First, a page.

The two sides have made progress and have agreed to resume talks on March 12, David Duddleston, a lawyer for the employers told the Star Tribune.
The starting salary for security guards is $12.50 per hour who are seeking a "livable wage" and more affordable health insurance, Fred Anthony II, a guard on the negotiating team told The Star Tribune.
The same union who represented 6,000 janitors for many of the same corporations reached a tentative contract settlement Friday, The Star Tribune reported.
The store cleaners have filed complaints with the National Labor Relations Board for claims of workers being fired for being in videos about improving wages and working conditions, Brain Payne of Centers of Workers United in Struggle told The Pioneer Press.
The planned public events will include protests, rallies, and news conferences at the offices of Target, Wells Fargo, U.S. Bank and at the Capitol in St. Paul, Eric Fought of Minnesotans for a Fair Economy told The Pioneer Press.

Two Texas fire lieutenants died of burns after a Knights of Columbus lodge fire Saturday, a city official told the Associated Press.
Gregory Pickard and Eric Wallace worked for the fire department in the Central Texas city of Bryan. They were in the group that responded to the fire about midnight Friday, city spokeswoman Mary Lynne Stratta told the Associated Press.
Wallace, a 13-year veteran, was in the lodge looking for occupants and said over his radio he was running low on oxygen, The Los Angeles Times reported.
When Wallace did not come out of the building Pickard and two other firefighters rushed in to get him and were also overcome with smoke, The Los Angeles Times reported.
A response unit found the men inside the building, the other two firefighters were injured, the Associated press reported.
Wallace died at the scene and Pickard died in a local hospital in the burn unit, The Los Angeles Times reported.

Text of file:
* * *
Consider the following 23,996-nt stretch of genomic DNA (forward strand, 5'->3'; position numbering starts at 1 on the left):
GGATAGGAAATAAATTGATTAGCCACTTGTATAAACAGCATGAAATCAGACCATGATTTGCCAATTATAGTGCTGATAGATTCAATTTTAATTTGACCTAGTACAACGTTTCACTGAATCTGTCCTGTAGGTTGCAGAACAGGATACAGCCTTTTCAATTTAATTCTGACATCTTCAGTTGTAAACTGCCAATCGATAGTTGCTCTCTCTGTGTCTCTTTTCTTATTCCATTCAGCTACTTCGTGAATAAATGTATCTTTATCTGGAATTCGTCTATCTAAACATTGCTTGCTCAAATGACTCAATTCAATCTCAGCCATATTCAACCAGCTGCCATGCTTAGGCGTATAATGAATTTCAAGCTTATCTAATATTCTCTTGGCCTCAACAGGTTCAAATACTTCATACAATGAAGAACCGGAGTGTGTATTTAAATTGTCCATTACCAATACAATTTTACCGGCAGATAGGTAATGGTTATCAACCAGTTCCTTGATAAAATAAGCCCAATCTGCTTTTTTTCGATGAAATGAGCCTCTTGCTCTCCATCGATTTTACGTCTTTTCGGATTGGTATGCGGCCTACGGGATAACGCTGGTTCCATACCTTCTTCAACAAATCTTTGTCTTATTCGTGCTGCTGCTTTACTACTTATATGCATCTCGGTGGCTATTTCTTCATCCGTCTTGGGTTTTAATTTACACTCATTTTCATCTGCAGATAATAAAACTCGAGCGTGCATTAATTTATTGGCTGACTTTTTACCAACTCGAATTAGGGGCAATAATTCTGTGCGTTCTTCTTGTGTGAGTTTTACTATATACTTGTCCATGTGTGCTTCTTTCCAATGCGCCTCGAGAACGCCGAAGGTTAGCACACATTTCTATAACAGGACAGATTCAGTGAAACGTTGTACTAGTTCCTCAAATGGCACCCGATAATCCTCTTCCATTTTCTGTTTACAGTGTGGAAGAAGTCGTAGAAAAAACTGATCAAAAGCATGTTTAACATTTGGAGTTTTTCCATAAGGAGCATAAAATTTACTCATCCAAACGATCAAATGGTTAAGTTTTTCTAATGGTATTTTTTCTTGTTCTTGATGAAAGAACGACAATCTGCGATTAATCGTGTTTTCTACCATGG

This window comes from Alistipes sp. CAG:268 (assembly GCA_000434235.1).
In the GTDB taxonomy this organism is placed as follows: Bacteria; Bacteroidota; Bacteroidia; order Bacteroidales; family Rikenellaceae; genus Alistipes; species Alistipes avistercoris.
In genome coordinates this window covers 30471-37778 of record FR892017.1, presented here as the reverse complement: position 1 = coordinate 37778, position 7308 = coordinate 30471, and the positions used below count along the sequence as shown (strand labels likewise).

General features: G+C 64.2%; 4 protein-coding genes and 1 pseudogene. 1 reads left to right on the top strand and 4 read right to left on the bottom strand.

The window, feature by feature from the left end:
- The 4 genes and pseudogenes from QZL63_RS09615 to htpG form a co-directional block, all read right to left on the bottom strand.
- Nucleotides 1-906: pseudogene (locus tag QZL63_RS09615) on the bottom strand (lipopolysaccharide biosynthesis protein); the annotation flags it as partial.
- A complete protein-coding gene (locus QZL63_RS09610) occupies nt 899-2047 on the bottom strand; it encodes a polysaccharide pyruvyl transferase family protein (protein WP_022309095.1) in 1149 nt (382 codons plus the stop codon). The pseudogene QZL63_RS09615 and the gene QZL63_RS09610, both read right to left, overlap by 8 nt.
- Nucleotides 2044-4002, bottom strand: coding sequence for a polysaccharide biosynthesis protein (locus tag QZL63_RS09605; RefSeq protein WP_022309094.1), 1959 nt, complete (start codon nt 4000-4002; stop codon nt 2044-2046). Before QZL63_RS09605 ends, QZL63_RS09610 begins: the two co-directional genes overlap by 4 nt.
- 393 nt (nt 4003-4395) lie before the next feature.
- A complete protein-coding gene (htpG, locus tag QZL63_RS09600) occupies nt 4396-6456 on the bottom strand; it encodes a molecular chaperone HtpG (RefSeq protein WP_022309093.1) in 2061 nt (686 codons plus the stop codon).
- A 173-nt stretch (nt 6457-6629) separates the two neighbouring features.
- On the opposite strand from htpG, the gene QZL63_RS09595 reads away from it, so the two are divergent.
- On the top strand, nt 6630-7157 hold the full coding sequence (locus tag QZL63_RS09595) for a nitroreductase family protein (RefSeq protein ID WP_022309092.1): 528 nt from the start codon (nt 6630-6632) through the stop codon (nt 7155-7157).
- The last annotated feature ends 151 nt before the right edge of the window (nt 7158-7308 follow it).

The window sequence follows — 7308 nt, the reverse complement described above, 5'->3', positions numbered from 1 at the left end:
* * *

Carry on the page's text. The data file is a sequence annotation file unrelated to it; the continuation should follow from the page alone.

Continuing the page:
The Texas State Fire Marshall's office is investigating the cause of the fire, the Associated Press reported.
Services for Wallace are scheduled for Thursday while a service for Pickard is still pending, the Associated Press reported.

2 in questioned in death of Chicago teen

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Two men were taken into custody Sunday in connection to the death of a 15-year-old, Melissa Stratton a Chicago spokeswoman told The Associated Press.
The two men are 18 and 20 and were taken into custody Sunday morning for questioning. No charges have been filed, Stratton told The Associated Press.
Hadiya Pendleton was shot to death Jan. 29 as an innocent victim in a gang-related shooting, Police told The Associated Press.
The shooting occurred a week after Hadiya performed at President Obama's second inauguration. Hadiya was an honor student and band majorette at King College Prep School, CNN reported.
The killing happened in Chicago's Hyde Park neighborhood near Obama's Chicago home. Michelle Obama attended Hadiya's funeral Saturday, CNN reported.
Her death has become a national story with the gun control debate in Washington, CNN reported.
Hadiya's death brought attention to Chicago's 507 recorded homicides in 2012, The Associated Press reported.